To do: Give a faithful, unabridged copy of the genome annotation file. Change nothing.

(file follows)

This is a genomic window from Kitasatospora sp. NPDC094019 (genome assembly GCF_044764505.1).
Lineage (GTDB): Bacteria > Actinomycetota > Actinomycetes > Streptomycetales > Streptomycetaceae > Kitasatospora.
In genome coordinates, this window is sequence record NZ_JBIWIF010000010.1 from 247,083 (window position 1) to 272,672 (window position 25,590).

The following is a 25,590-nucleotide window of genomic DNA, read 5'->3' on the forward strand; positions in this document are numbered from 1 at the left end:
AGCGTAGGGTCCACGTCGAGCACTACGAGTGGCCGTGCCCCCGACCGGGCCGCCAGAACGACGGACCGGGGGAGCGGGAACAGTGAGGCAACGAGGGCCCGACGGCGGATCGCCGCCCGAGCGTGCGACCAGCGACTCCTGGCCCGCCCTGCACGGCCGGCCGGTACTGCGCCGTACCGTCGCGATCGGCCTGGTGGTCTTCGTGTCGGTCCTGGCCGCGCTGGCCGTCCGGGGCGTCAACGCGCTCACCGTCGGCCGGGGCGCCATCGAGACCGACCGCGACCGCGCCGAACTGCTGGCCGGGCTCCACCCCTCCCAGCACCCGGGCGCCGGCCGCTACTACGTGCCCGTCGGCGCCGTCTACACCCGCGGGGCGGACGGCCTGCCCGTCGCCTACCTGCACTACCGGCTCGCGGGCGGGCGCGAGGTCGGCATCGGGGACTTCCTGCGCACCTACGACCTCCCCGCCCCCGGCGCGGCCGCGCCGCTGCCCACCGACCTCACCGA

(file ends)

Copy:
This is a genomic window from Kitasatospora sp. NPDC094019 (genome assembly GCF_044764505.1).
Lineage (GTDB): Bacteria > Actinomycetota > Actinomycetes > Streptomycetales > Streptomycetaceae > Kitasatospora.
In genome coordinates, this window is sequence record NZ_JBIWIF010000010.1 from 247,083 (window position 1) to 272,672 (window position 25,590).

The following is a 25,590-nucleotide window of genomic DNA, read 5'->3' on the forward strand; positions in this document are numbered from 1 at the left end:
AGCGTAGGGTCCACGTCGAGCACTACGAGTGGCCGTGCCCCCGACCGGGCCGCCAGAACGACGGACCGGGGGAGCGGGAACAGTGAGGCAACGAGGGCCCGACGGCGGATCGCCGCCCGAGCGTGCGACCAGCGACTCCTGGCCCGCCCTGCACGGCCGGCCGGTACTGCGCCGTACCGTCGCGATCGGCCTGGTGGTCTTCGTGTCGGTCCTGGCCGCGCTGGCCGTCCGGGGCGTCAACGCGCTCACCGTCGGCCGGGGCGCCATCGAGACCGACCGCGACCGCGCCGAACTGCTGGCCGGGCTCCACCCCTCCCAGCACCCGGGCGCCGGCCGCTACTACGTGCCCGTCGGCGCCGTCTACACCCGCGGGGCGGACGGCCTGCCCGTCGCCTACCTGCACTACCGGCTCGCGGGCGGGCGCGAGGTCGGCATCGGGGACTTCCTGCGCACCTACGACCTCCCCGCCCCCGGCGCGGCCGCGCCGCTGCCCACCGACCTCACCGA